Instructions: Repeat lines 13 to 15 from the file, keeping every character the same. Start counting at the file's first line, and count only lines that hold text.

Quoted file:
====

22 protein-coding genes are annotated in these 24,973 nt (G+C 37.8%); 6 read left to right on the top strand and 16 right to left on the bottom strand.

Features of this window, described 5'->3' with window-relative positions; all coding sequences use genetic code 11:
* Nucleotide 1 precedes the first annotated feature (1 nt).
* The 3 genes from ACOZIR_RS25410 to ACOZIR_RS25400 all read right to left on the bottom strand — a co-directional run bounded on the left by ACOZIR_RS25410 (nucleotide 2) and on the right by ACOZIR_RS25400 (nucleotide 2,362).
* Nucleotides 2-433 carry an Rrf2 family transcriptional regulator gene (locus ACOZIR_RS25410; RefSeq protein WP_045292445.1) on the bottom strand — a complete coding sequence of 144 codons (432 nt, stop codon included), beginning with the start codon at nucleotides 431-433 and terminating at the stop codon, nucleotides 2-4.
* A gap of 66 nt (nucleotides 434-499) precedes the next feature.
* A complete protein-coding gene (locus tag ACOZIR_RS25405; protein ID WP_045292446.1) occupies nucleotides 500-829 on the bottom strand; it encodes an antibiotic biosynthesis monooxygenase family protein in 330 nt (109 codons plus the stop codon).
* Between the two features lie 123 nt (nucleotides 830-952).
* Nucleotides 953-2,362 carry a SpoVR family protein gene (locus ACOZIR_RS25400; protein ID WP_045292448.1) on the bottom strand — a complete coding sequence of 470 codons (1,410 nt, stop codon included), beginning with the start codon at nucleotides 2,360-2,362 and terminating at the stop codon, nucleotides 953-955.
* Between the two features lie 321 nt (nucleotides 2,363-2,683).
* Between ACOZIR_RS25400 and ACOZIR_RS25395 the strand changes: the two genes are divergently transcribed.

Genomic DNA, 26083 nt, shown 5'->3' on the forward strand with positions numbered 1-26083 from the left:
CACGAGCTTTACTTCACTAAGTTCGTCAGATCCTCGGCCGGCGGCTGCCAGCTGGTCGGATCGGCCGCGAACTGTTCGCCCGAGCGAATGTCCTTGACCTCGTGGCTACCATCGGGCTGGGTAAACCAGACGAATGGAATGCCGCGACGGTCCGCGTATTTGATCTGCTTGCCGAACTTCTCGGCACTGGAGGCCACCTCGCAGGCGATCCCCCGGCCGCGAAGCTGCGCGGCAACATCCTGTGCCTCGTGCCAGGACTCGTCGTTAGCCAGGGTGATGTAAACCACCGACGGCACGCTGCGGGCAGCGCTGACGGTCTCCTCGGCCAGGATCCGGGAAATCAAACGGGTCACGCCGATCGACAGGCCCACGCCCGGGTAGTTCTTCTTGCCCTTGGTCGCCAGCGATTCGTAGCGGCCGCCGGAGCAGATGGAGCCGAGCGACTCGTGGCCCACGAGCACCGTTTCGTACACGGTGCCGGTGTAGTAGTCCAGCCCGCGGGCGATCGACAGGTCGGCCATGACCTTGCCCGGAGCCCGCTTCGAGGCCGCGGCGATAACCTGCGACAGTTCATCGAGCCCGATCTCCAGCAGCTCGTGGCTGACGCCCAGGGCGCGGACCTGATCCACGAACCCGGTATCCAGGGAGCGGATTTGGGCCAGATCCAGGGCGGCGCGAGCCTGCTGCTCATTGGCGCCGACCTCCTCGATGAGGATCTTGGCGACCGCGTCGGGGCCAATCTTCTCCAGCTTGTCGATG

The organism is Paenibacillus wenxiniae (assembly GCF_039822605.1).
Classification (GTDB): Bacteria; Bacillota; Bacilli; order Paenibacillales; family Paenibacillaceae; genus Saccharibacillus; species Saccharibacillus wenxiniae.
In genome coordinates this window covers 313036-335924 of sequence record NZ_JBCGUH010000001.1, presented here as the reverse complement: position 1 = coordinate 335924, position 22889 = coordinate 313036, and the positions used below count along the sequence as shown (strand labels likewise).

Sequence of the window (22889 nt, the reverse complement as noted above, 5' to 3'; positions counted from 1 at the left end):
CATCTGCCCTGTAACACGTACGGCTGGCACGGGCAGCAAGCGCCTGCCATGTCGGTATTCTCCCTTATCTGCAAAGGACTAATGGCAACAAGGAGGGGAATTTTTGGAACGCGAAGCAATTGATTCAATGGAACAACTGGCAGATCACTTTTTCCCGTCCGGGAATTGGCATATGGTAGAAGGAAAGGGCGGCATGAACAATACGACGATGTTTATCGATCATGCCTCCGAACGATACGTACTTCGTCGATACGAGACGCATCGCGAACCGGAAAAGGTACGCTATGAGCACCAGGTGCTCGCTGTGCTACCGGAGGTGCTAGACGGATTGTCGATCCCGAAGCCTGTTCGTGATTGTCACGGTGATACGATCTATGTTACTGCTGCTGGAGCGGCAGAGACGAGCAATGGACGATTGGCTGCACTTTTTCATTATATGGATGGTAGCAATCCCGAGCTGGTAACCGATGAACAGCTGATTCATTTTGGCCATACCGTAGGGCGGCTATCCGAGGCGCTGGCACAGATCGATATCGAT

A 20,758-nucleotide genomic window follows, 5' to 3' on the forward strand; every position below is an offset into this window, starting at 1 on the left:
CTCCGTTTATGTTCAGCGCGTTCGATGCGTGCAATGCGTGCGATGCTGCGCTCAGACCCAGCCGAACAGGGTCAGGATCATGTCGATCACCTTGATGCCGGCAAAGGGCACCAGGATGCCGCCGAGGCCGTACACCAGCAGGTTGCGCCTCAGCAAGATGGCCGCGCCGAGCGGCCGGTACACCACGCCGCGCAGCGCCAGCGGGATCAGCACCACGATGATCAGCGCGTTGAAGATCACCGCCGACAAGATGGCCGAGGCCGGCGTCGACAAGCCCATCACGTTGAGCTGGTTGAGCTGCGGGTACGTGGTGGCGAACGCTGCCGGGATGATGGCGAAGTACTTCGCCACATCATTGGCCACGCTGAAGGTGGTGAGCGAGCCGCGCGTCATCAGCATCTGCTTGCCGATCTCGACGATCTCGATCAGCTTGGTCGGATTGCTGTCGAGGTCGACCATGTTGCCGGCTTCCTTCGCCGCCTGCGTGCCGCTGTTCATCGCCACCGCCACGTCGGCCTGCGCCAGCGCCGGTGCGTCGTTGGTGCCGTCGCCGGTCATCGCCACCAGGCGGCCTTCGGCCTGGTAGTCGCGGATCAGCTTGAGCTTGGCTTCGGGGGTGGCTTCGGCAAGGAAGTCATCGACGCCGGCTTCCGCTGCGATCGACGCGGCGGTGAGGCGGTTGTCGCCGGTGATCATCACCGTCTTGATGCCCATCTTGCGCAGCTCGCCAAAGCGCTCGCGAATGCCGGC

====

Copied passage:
CACGAGCTTTACTTCACTAAGTTCGTCAGATCCTCGGCCGGCGGCTGCCAGCTGGTCGGATCGGCCGCGAACTGTTCGCCCGAGCGAATGTCCTTGACCTCGTGGCTACCATCGGGCTGGGTAAACCAGACGAATGGAATGCCGCGACGGTCCGCGTATTTGATCTGCTTGCCGAACTTCTCGGCACTGGAGGCCACCTCGCAGGCGATCCCCCGGCCGCGAAGCTGCGCGGCAACATCCTGTGCCTCGTGCCAGGACTCGTCGTTAGCCAGGGTGATGTAAACCACCGACGGCACGCTGCGGGCAGCGCTGACGGTCTCCTCGGCCAGGATCCGGGAAATCAAACGGGTCACGCCGATCGACAGGCCCACGCCCGGGTAGTTCTTCTTGCCCTTGGTCGCCAGCGATTCGTAGCGGCCGCCGGAGCAGATGGAGCCGAGCGACTCGTGGCCCACGAGCACCGTTTCGTACACGGTGCCGGTGTAGTAGTCCAGCCCGCGGGCGATCGACAGGTCGGCCATGACCTTGCCCGGAGCCCGCTTCGAGGCCGCGGCGATAACCTGCGACAGTTCATCGAGCCCGATCTCCAGCAGCTCGTGGCTGACGCCCAGGGCGCGGACCTGATCCACGAACCCGGTATCCAGGGAGCGGATTTGGGCCAGATCCAGGGCGGCGCGAGCCTGCTGCTCATTGGCGCCGACCTCCTCGATGAGGATCTTGGCGACCGCGTCGGGGCCAATCTTCTCCAGCTTGTCGATG

The organism is Paenibacillus wenxiniae (assembly GCF_039822605.1).
Classification (GTDB): Bacteria; Bacillota; Bacilli; order Paenibacillales; family Paenibacillaceae; genus Saccharibacillus; species Saccharibacillus wenxiniae.